“…While preventing an estimated 16 million polio infections, the GPEI has at the same time developed networks of disease surveillance, laboratories, and vaccine-delivery systems providing needed public health infrastructure in the countries most at risk of disease outbreaks. In addition, it has provided training to thousands of health workers who are improving a range of disease prevention activities in their home countries. Public health officials at the country, regional, and global levels are now taking stock of the valuable “assets” created by the polio program. They are calculating how polio-funded networks and new staff currently are contributing to public health systems and how to expand and sustain them into the future to help improve health in low-resource countries and advance global health security. … “

“… This website contributes to that process by exploring public health interventions for which the U.S. government provided significant backing, either financially or through technical support. Each section examines an individual asset, explaining what it is, how it is contributing to polio eradication and to addressing other health issues, and what some of the challenges are to their continuation. Overall, the site will highlight the formidable leadership and support CDC and USAID have offered toward eradication. It also will illustrate how polio assets already are aiding countries in preventing, detecting, and responding to disease outbreaks and what would be needed for them to be sustained into the future….”

For more detail, see:

Polio emergency operations centers

Social mobilization for polio eradication

‘Stopping’ poliovirus with dedicated volunteers.

BMJ Global Health – Risk factors and risk factor cascades for communicable disease outbreaks in complex humanitarian emergencies: a qualitative systematic review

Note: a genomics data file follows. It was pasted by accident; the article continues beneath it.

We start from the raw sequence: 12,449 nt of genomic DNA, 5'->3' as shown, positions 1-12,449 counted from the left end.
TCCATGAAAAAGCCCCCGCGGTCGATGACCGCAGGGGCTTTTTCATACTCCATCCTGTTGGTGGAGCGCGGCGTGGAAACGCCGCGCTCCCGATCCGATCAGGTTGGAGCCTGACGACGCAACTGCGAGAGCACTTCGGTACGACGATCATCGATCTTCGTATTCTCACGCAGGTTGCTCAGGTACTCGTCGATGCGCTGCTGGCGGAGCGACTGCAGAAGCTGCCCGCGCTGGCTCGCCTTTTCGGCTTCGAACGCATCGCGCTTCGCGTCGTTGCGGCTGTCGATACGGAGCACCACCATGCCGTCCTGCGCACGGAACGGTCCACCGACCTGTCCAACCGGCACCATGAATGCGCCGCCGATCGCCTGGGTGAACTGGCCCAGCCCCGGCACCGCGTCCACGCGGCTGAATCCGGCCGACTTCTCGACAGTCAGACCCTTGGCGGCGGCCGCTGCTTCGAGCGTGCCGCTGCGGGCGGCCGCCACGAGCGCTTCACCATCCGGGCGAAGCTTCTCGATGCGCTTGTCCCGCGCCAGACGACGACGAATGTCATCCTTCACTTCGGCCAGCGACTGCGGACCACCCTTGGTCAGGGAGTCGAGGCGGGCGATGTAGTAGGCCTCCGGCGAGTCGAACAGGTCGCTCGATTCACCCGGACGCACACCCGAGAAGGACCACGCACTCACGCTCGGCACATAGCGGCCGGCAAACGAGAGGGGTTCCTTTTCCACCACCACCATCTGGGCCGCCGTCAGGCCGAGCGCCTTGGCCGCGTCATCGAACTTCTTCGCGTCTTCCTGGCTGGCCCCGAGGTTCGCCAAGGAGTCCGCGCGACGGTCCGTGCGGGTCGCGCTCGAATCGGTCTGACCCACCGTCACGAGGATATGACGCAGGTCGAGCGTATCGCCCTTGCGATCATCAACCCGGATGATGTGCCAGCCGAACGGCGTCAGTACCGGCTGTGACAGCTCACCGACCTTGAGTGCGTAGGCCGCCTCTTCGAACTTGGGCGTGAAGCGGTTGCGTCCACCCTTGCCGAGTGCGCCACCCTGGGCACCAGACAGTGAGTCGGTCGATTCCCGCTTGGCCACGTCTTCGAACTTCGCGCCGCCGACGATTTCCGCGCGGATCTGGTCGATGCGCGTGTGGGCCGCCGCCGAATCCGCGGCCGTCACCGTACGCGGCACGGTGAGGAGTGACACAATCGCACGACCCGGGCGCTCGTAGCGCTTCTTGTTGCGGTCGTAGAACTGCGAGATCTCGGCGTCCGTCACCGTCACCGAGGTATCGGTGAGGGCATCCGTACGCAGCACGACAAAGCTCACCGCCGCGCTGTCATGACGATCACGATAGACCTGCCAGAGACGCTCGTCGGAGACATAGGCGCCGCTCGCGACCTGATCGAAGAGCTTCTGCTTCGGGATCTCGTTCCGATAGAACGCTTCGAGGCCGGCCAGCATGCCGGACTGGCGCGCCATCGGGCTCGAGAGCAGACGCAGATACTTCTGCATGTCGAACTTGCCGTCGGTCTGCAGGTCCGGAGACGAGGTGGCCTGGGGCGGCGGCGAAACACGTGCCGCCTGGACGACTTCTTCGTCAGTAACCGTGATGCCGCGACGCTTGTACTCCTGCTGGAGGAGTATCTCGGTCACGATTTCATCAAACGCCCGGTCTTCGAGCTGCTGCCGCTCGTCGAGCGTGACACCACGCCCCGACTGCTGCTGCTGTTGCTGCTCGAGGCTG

C C Hammer, Paul Hunter et al ; https://gh.bmj.com/content/3/4/e000647?cpetoc

Communicable diseases are a major concern during complex humanitarian emergencies (CHEs). Descriptions of risk factors for outbreaks are often non-specific and not easily generalisable to similar situations. This review attempts to capture relevant evidence and explore whether it is possible to better generalise the role of risk factors and risk factor cascades these factors may form….”

Science Daily – Ebola survivors suffer from severe neurological problems

Science daily;

Researchers have shed new light on the psychiatric and neurological problems that Ebola survivors can suffer from, and call for more specialist support for the most severely affected patients.” Based on a new study by Liverpool researchers.

In other Ebola news, check out also (MSF) –  “Congolese health workers have shown an amazing commitment to fighting Ebola”.

And a quick link:

World-first live hookworm vaccine for humans could be first step towards eradication

A Queensland scientist has developed the first ever live vaccine against hookworm, a parasitic disease that causes anaemia in children and pregnant women in many developing countries. Fifteen Queenslanders are taking part in the world-first human trial of the live hookworm vaccine, which is underway in Q-Pharm Pty Ltd at QIMR Berghofer Medical Research Institute….”